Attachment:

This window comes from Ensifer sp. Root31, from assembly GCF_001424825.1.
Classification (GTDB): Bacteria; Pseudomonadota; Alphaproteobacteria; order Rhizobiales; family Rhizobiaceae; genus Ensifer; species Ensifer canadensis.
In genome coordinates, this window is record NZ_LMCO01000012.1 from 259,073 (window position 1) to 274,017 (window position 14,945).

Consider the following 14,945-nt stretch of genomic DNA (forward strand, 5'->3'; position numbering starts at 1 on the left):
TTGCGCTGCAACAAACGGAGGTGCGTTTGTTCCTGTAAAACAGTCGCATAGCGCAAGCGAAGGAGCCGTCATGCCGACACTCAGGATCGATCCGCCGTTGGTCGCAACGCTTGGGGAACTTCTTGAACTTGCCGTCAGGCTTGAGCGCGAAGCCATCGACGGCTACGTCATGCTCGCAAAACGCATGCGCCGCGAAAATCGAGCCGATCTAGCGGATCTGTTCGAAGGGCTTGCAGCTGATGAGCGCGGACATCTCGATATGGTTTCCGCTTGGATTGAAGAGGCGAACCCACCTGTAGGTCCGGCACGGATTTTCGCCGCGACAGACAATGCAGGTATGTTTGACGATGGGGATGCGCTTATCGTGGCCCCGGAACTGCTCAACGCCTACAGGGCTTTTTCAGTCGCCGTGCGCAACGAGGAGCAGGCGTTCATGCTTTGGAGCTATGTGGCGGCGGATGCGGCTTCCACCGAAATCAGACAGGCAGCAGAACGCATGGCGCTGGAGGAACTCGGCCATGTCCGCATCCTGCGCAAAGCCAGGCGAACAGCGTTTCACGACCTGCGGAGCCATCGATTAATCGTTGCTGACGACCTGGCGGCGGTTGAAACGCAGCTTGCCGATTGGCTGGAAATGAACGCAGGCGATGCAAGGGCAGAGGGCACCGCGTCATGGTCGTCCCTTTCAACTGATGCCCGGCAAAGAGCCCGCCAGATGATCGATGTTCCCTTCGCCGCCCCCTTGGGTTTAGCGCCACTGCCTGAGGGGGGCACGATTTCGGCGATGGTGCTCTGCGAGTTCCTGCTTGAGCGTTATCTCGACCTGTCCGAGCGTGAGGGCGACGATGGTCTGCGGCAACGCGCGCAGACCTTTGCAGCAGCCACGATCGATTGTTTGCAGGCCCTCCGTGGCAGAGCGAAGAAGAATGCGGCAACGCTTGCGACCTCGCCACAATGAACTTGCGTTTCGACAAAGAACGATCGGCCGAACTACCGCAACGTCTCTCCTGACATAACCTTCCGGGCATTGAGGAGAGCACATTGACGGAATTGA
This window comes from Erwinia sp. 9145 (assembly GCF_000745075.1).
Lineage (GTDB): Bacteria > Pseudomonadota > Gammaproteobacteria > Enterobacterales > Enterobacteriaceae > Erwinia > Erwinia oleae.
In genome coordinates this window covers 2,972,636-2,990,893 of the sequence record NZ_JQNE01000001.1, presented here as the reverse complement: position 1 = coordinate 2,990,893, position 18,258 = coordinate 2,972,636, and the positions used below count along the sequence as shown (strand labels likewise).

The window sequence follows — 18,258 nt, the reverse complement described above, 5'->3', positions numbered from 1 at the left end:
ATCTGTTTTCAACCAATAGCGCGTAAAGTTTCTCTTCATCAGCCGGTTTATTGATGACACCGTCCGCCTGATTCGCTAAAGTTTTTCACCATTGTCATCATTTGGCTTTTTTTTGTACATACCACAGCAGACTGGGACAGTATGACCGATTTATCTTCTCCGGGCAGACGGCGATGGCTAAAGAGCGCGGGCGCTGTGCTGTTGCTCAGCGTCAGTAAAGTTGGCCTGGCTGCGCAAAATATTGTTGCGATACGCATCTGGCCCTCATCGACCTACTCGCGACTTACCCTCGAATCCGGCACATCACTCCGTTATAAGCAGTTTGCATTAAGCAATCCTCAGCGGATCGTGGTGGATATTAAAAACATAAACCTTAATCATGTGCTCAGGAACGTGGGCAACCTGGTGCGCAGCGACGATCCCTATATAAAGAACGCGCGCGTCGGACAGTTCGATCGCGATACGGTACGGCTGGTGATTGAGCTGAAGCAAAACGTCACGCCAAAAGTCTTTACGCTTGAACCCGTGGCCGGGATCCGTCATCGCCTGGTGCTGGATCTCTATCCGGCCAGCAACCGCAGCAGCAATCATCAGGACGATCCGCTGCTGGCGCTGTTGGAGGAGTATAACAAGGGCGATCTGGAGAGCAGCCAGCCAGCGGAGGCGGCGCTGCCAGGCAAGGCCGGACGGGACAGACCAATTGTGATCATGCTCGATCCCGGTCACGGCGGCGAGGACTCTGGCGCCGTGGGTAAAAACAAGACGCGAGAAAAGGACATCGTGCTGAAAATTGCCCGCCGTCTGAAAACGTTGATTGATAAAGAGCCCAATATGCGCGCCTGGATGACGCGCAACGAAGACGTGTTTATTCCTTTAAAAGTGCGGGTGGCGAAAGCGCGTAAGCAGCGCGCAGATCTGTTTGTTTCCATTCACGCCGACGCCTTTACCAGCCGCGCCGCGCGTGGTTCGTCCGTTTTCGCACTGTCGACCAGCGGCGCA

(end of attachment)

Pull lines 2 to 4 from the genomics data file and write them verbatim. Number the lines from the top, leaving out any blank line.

Classification (GTDB): Bacteria; Pseudomonadota; Alphaproteobacteria; order Rhizobiales; family Rhizobiaceae; genus Ensifer; species Ensifer canadensis.
In genome coordinates, this window is record NZ_LMCO01000012.1 from 259,073 (window position 1) to 274,017 (window position 14,945).

Consider the following 14,945-nt stretch of genomic DNA (forward strand, 5'->3'; position numbering starts at 1 on the left):